Despite all efforts to thwart them, he says, "I do know one thing in my gut: al-Qa'ida is here and waiting."
The book breaks Tenet's long public silence since he resigned in June 2004 over what he considered White House attempts to turn him into a scapegoat, as U.S. efforts in Iraq were bogging down, for the faulty intelligence used to justify the invasion in the first place.
Tenet writes that Bush talked him out of resigning in May 2003. But he decided it was time to go nine months later when a book by The Washington Post's Bob Woodward quoted him as telling Bush in December 2002 that the intelligence case against Iraq was a "slam dunk," a statement he says was taken out of context but subsequently used by the administration to blame him for faulty Iraq intelligence. "I couldn't quit immediately over something that appeared in a book," Tenet writes, "but I didn't see any way I could or should stay on much longer." Bush made no attempt to keep him when he finally resigned in June 2004.
Tenet blames himself, among other things, for the hastily compiled October 2002 National Intelligence Estimate, which concluded that Iraq possessed chemical and biological weapons, issued on the eve of a congressional vote authorizing the war. The NIE, he said, "should have been initiated earlier. I didn't think one was necessary. I was wrong." The document, he acknowledged, was "not cautious in key judgments" and at times used single sources who turned out to be wrong.
A perennial problem, he writes, was a tendency by intelligence analysts to assume other people thought like they did. When judging whether Hussein was lying when he said Iraq had no weapons of mass destruction, "we did not account for . . . the mind set never to show weakness in a very dangerous neighborhood."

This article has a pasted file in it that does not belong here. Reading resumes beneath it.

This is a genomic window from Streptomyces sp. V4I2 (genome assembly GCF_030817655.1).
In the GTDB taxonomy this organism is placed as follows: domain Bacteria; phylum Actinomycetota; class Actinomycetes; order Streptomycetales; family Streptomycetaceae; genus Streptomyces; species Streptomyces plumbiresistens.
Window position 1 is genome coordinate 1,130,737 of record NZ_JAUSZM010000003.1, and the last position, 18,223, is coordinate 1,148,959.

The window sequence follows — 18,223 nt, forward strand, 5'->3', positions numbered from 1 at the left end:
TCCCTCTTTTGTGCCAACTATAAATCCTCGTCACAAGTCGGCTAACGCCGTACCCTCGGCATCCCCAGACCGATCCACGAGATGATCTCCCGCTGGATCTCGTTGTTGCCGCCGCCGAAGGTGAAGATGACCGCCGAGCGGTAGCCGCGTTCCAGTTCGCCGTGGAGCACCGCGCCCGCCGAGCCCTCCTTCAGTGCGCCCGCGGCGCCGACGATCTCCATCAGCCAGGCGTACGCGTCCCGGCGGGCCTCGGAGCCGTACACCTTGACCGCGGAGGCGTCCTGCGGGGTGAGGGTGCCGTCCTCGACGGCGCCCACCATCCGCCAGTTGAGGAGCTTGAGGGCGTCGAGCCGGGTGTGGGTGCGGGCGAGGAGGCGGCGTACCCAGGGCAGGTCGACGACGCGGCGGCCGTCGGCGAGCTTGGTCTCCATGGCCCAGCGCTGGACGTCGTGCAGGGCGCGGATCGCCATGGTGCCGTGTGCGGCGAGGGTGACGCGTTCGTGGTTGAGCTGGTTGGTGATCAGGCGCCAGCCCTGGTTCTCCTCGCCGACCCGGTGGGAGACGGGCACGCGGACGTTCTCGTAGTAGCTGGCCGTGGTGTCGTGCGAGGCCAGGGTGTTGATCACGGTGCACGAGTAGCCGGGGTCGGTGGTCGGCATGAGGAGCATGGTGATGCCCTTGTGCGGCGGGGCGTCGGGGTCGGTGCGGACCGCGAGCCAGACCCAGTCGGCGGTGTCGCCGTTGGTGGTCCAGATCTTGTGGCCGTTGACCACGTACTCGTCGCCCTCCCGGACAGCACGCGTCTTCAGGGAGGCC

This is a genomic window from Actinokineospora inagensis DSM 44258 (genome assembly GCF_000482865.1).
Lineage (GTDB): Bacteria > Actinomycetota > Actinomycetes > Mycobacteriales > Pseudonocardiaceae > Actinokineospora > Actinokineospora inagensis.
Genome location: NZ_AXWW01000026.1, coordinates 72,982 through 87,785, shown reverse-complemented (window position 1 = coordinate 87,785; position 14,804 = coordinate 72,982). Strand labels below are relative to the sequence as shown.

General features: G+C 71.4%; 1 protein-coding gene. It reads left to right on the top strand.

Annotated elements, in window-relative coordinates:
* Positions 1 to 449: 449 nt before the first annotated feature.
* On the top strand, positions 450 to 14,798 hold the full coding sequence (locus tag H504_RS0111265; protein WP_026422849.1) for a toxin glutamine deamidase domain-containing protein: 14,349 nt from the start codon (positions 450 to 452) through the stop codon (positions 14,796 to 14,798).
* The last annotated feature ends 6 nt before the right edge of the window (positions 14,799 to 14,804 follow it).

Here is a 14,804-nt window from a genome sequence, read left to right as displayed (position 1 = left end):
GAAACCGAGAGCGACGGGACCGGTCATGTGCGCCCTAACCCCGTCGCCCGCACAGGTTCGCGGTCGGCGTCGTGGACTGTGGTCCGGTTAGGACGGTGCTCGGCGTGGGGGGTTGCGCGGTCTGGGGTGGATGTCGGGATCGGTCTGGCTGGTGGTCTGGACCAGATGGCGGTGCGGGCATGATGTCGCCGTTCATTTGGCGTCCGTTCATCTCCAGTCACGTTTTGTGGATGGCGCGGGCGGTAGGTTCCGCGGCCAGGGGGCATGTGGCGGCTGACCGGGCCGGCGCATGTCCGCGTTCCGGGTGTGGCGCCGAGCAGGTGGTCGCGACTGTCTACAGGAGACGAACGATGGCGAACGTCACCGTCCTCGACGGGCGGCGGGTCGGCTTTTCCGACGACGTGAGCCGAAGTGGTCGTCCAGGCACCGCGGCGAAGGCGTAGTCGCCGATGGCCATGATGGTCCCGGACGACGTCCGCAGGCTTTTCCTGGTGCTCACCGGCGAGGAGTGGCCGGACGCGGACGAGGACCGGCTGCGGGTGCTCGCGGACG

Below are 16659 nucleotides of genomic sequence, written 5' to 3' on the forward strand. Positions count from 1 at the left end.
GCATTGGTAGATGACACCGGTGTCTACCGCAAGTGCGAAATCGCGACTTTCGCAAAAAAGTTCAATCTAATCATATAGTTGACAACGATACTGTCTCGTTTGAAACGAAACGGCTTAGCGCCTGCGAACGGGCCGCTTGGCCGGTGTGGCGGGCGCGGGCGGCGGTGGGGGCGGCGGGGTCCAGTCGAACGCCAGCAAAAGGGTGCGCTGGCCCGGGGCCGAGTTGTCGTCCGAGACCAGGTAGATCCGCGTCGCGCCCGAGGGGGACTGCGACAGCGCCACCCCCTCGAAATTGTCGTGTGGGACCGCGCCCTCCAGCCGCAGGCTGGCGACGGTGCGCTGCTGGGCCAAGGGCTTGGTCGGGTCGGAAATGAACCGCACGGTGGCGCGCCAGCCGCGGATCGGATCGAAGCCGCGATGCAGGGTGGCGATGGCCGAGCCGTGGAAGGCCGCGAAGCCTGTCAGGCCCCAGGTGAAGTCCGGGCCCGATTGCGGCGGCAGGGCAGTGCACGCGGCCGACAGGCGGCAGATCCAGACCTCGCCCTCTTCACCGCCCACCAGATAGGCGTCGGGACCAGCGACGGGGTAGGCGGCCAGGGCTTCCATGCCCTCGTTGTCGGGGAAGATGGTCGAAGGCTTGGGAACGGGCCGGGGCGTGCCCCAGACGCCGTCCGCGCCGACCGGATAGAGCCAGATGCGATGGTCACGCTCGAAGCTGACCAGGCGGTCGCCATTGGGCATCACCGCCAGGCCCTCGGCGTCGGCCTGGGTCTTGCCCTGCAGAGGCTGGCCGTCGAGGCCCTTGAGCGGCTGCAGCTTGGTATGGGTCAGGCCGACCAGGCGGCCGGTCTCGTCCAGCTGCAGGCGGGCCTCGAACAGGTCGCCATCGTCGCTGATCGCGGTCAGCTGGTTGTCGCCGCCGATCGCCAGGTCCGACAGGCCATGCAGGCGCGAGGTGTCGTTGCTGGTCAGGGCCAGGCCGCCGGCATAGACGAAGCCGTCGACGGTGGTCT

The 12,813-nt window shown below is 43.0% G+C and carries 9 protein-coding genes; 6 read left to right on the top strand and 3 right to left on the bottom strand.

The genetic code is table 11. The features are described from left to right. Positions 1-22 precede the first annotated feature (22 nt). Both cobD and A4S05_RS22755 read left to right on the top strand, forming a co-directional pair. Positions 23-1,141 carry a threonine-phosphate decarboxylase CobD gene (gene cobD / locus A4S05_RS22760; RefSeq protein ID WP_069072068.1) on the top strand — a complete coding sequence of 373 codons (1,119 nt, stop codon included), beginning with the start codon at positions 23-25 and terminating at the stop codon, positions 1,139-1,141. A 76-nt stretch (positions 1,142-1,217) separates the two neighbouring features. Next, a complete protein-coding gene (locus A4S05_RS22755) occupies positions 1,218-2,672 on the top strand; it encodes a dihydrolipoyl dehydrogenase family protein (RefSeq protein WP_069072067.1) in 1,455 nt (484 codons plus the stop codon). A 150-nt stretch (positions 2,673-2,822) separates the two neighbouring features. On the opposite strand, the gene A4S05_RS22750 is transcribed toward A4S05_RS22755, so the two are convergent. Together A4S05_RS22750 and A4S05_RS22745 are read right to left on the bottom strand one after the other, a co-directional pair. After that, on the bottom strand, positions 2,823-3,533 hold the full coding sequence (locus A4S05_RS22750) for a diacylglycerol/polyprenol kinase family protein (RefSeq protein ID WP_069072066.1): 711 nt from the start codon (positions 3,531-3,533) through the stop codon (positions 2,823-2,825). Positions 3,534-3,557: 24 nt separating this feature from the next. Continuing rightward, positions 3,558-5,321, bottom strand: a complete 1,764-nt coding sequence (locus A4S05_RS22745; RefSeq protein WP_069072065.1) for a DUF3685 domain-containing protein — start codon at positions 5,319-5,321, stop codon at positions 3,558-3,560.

One of the "lowest moments of my seven-year tenure," Tenet recalls, was when a congressman told him in a public hearing in the spring of 2004 that "we depended on you, and you let us down."
Tenet's account of his CIA years moves through explanation, accusation, defensiveness and occasional apology. When he became acting director in December 1996, Tenet writes, he found an agency "in shambles," its budget slashed, its recruiting moribund and its morale "in the basement." Analysis and clandestine operations had deteriorated, and there was "no coherent, integrated and measurable long-range plan. That's where I focused my energy from day one."
Much of the first half of the book is a detailed account of what Tenet describes as efforts by himself and his lieutenants to meet the emerging al-Qaeda threat and to convince the White House to take aggressive action. Rejecting later criticism of CIA foot-dragging, Tenet writes that "after 9/11 some senior government officials contended that they were surprised at the size and nature of the attacks. Perhaps so, but they shouldn't have been. We had been warning about the threat at every opportunity."